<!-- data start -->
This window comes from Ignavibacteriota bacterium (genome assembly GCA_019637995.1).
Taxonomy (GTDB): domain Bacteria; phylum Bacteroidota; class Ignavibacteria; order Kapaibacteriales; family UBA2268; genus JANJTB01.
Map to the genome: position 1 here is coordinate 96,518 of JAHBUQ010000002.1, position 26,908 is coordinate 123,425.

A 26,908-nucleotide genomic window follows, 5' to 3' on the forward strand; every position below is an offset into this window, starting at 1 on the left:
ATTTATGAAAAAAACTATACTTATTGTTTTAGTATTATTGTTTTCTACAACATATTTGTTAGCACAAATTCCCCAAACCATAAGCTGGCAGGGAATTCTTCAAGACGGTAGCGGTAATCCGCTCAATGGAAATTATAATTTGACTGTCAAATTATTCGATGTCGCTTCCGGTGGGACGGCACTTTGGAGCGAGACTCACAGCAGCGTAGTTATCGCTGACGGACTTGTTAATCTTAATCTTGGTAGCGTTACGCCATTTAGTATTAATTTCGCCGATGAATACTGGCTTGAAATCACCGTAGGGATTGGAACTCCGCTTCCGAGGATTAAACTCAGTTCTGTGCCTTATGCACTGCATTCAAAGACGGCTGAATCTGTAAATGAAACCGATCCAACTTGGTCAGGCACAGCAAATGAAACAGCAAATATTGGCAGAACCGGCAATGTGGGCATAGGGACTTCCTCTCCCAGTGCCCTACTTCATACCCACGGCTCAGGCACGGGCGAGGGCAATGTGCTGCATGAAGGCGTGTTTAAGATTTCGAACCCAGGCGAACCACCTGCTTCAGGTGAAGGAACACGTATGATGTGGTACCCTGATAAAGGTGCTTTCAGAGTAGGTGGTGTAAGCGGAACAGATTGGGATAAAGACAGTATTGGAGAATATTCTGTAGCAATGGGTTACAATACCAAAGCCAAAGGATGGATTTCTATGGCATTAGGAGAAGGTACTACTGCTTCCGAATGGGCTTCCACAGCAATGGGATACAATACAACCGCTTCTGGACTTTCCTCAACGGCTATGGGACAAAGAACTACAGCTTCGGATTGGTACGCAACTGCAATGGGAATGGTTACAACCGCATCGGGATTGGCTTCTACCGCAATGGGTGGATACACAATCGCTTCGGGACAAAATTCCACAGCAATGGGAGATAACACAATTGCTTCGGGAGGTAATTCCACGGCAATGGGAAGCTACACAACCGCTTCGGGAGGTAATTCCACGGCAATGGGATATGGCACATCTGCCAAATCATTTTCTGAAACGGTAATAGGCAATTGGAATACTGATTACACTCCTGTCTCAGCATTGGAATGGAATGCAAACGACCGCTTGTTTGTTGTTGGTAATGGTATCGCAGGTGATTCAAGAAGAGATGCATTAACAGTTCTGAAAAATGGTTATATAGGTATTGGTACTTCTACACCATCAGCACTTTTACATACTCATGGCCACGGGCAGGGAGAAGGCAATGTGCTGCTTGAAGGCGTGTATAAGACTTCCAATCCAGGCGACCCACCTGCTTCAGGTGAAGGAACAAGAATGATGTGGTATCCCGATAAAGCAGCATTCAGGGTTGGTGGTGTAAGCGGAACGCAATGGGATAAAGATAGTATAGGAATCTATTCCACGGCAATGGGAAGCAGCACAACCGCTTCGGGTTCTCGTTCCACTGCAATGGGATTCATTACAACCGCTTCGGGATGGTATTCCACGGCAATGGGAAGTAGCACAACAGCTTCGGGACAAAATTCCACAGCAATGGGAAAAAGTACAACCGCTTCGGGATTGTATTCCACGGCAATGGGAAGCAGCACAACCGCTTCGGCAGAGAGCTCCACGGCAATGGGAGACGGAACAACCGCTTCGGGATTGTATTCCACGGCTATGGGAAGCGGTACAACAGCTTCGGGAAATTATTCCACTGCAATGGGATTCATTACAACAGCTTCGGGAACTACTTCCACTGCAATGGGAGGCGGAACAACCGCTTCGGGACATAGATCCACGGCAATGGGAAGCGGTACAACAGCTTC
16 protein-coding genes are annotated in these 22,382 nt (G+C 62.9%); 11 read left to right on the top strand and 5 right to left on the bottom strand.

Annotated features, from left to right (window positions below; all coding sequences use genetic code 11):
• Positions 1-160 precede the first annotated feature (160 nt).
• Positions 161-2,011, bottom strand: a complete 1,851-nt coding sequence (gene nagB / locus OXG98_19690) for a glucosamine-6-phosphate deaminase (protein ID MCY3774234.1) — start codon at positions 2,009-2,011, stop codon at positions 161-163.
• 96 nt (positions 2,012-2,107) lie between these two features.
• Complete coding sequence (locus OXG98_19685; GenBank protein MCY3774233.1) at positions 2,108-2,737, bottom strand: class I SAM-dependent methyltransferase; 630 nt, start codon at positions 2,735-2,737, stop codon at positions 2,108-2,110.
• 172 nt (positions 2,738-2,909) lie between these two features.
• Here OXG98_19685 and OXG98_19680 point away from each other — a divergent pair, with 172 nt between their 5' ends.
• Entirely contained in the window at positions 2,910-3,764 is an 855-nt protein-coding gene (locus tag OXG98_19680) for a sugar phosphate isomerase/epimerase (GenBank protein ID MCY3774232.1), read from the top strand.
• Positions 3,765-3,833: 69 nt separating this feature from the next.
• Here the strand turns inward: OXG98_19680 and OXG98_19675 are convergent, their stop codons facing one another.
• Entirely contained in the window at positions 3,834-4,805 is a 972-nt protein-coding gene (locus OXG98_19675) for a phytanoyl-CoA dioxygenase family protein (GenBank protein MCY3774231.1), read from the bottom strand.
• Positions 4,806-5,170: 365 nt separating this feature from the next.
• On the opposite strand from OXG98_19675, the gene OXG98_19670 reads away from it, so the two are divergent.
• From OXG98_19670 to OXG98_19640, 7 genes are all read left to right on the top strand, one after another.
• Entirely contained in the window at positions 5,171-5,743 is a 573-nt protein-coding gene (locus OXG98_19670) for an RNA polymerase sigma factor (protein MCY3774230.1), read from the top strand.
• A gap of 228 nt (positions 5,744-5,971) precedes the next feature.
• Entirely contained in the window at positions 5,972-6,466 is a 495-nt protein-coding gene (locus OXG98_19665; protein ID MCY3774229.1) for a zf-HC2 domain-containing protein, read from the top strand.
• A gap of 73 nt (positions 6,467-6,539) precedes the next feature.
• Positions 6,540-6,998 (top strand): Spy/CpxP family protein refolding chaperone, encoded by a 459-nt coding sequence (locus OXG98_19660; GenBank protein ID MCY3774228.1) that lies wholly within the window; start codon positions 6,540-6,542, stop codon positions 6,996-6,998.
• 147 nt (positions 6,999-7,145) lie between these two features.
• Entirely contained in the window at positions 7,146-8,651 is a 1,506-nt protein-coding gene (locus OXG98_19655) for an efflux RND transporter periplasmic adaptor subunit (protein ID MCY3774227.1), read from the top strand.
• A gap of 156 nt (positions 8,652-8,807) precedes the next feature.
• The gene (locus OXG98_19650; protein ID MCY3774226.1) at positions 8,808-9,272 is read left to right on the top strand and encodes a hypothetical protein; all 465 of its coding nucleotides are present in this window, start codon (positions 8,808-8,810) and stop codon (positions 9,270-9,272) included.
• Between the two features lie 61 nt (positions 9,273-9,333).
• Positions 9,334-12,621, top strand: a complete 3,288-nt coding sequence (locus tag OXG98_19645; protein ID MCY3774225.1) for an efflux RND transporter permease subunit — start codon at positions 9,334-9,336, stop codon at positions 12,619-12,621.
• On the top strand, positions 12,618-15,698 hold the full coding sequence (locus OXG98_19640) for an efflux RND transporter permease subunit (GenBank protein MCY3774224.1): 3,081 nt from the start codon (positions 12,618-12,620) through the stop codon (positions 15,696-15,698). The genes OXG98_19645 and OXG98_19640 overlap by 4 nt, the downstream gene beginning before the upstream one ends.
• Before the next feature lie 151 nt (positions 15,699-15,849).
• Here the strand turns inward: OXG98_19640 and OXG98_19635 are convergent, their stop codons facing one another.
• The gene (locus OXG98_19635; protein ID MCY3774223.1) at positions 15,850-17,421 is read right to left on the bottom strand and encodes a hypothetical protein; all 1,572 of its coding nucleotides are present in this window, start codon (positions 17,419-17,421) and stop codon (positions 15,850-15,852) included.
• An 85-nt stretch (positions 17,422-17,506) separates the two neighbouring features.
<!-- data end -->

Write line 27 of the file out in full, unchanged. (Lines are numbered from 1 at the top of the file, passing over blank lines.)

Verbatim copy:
• Entirely contained in the window at positions 7,146-8,651 is a 1,506-nt protein-coding gene (locus OXG98_19655) for an efflux RND transporter periplasmic adaptor subunit (protein ID MCY3774227.1), read from the top strand.